Ted Simons: Hybrid glass and electric cars like the Toyota Prius have enjoyed a small degree of market success, but is America ready to go all electric? Some car makers think we are. They're getting set to release a new generation of all-electric vehicles over the next few years. Nissan is partnering with Phoenix-based eTec for what's being called the largest rollout of electric cars and charging stations in U.S. history. In August, eTec was selected for a nearly $100 million grant to deploy 5,000 electric vehicles and charging stations across five states. As David Majure reports, the company has been plugged into the E.V. industry since the last big push to bring electric cars to market.
David Majure: From an industrial district in downtown Phoenix, eTec is quietly planning to electrify the way we get around.
Garrett Beauregard: It was formed in 1996 as an electric vehicle infrastructure company. The founders of the company saw that General Motors and Honda and Toyota and Ford were coming out with on-road electric vehicles and there was a need to install infrastructure.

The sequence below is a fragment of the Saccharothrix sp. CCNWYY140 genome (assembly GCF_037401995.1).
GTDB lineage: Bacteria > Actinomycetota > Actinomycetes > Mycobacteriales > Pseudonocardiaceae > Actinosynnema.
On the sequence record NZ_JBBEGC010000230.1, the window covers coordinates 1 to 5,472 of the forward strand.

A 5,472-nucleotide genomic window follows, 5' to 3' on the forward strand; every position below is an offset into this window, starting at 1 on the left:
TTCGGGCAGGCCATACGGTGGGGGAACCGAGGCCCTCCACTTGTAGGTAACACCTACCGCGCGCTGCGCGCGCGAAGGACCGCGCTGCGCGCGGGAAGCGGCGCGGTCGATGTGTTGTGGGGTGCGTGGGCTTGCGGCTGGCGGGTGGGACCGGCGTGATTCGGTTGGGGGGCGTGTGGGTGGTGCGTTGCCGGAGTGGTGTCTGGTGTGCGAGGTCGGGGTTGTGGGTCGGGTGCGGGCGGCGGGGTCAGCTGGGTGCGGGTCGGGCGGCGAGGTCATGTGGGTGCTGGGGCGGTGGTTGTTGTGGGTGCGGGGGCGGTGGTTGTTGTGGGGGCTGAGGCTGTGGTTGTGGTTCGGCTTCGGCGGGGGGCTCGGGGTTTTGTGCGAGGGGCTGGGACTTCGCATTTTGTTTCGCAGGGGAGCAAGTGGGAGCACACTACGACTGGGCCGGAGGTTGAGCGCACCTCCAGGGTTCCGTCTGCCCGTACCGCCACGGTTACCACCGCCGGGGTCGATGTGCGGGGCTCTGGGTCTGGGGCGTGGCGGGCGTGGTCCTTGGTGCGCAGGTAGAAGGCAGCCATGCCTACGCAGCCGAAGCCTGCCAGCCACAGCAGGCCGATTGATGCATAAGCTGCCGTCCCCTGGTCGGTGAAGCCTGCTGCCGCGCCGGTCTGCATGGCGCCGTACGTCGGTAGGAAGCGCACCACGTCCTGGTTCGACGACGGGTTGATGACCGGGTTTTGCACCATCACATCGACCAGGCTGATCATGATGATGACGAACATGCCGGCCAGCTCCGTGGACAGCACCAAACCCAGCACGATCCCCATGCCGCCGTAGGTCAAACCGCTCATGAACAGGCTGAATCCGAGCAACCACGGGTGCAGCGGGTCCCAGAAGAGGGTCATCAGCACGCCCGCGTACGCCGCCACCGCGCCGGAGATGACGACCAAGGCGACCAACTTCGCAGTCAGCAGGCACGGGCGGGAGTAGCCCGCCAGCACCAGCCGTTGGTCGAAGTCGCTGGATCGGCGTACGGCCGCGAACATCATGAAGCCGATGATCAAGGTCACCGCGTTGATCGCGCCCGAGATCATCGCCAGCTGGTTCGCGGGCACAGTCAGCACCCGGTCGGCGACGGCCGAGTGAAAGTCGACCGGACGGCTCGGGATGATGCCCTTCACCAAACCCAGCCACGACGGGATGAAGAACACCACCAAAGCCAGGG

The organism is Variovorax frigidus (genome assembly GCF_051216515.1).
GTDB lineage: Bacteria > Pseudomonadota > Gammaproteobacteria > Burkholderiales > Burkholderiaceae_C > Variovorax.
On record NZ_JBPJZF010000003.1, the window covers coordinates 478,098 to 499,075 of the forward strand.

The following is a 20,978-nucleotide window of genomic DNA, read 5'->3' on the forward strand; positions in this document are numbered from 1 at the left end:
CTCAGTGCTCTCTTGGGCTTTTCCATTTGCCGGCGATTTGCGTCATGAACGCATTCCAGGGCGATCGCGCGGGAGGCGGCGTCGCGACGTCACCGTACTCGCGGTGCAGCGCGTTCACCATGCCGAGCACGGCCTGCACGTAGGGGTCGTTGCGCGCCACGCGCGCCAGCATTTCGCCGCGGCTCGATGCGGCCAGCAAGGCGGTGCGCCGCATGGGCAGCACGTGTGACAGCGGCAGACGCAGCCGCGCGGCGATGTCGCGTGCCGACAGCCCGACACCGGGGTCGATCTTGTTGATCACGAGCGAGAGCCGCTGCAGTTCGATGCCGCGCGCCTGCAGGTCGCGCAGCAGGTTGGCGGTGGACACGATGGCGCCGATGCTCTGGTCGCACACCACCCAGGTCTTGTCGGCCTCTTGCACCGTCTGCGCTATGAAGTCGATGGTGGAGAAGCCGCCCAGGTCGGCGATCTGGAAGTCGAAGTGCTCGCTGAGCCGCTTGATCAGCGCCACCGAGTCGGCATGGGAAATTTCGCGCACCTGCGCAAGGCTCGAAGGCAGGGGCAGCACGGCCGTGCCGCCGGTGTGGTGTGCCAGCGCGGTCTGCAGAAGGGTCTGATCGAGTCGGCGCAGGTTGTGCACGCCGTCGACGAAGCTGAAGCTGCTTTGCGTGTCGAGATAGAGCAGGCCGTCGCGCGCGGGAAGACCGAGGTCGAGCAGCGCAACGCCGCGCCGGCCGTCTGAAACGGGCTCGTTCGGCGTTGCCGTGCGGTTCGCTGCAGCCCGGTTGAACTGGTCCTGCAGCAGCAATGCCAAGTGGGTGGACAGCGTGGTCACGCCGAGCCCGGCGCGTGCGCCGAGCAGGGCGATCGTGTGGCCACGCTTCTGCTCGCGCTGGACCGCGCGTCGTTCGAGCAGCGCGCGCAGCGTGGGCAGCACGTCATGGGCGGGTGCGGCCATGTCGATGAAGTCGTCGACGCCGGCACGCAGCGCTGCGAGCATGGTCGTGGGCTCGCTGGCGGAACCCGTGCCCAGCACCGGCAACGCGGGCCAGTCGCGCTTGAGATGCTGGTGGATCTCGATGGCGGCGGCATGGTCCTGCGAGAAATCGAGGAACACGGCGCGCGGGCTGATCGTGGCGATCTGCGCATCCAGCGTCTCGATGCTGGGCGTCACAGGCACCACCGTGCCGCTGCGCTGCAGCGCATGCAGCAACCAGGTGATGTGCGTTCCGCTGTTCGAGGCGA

David Majure: So eTec installed charging stations all over the valley. They weren't used much and were eventually removed.
Garrett Beauregard: I wouldn't say it wasn't successful for our company. It gave us opportunity to get involved and do that. It certainly is the case that electric vehicles didn't catch on.
David Majure: Since the 1990s, they've remained active in the E.V. industry. It provides charging systems for electric vehicles at Sky Harbor Airport and in other industrial settings. And it's constantly developing new, more efficient ways to charge batteries.
Garrett Beauregard: This is a battery pack that you would add to a hybrid vehicle. This one is for a Prius. So it's essentially a smaller version of what you would see for an all-electric vehicle.
David Majure: Now ETEC's in the driver's seat, leading the way for what it hopes will be an electric car revolution. With a $100 million grant from the department of energy, eTec is partnering with Nissan to roll out 5,000 electric vehicles and the charging infrastructure needed to keep them running.